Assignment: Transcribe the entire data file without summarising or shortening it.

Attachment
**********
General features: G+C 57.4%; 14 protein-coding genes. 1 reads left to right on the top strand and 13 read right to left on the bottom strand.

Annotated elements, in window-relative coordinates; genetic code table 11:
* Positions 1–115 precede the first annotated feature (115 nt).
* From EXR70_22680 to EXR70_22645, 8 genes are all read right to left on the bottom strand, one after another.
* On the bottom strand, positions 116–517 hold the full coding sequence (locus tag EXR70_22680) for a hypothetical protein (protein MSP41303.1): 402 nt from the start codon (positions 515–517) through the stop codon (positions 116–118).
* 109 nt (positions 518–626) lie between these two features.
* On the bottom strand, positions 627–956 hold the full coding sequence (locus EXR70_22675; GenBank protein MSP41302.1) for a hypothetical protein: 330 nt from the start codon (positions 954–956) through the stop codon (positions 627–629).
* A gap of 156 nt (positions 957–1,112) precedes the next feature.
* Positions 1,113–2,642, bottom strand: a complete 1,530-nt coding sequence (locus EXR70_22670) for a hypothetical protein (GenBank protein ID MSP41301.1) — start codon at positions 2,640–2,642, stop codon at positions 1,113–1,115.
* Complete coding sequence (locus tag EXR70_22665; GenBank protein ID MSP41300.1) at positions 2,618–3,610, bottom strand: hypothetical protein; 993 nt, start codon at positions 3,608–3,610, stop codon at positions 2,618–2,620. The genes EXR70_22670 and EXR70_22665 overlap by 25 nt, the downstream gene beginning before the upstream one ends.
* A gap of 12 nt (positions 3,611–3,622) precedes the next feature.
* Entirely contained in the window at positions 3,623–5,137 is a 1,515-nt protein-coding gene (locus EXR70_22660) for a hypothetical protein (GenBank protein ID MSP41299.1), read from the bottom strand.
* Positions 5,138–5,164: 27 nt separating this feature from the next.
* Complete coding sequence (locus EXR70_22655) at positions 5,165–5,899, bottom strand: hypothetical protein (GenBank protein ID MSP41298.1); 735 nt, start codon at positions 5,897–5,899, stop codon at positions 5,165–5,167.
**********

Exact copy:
General features: G+C 57.4%; 14 protein-coding genes. 1 reads left to right on the top strand and 13 read right to left on the bottom strand.

Annotated elements, in window-relative coordinates; genetic code table 11:
* Positions 1–115 precede the first annotated feature (115 nt).
* From EXR70_22680 to EXR70_22645, 8 genes are all read right to left on the bottom strand, one after another.
* On the bottom strand, positions 116–517 hold the full coding sequence (locus tag EXR70_22680) for a hypothetical protein (protein MSP41303.1): 402 nt from the start codon (positions 515–517) through the stop codon (positions 116–118).
* 109 nt (positions 518–626) lie between these two features.
* On the bottom strand, positions 627–956 hold the full coding sequence (locus EXR70_22675; GenBank protein MSP41302.1) for a hypothetical protein: 330 nt from the start codon (positions 954–956) through the stop codon (positions 627–629).
* A gap of 156 nt (positions 957–1,112) precedes the next feature.
* Positions 1,113–2,642, bottom strand: a complete 1,530-nt coding sequence (locus EXR70_22670) for a hypothetical protein (GenBank protein ID MSP41301.1) — start codon at positions 2,640–2,642, stop codon at positions 1,113–1,115.
* Complete coding sequence (locus tag EXR70_22665; GenBank protein ID MSP41300.1) at positions 2,618–3,610, bottom strand: hypothetical protein; 993 nt, start codon at positions 3,608–3,610, stop codon at positions 2,618–2,620. The genes EXR70_22670 and EXR70_22665 overlap by 25 nt, the downstream gene beginning before the upstream one ends.
* A gap of 12 nt (positions 3,611–3,622) precedes the next feature.
* Entirely contained in the window at positions 3,623–5,137 is a 1,515-nt protein-coding gene (locus EXR70_22660) for a hypothetical protein (GenBank protein ID MSP41299.1), read from the bottom strand.
* Positions 5,138–5,164: 27 nt separating this feature from the next.
* Complete coding sequence (locus EXR70_22655) at positions 5,165–5,899, bottom strand: hypothetical protein (GenBank protein ID MSP41298.1); 735 nt, start codon at positions 5,897–5,899, stop codon at positions 5,165–5,167.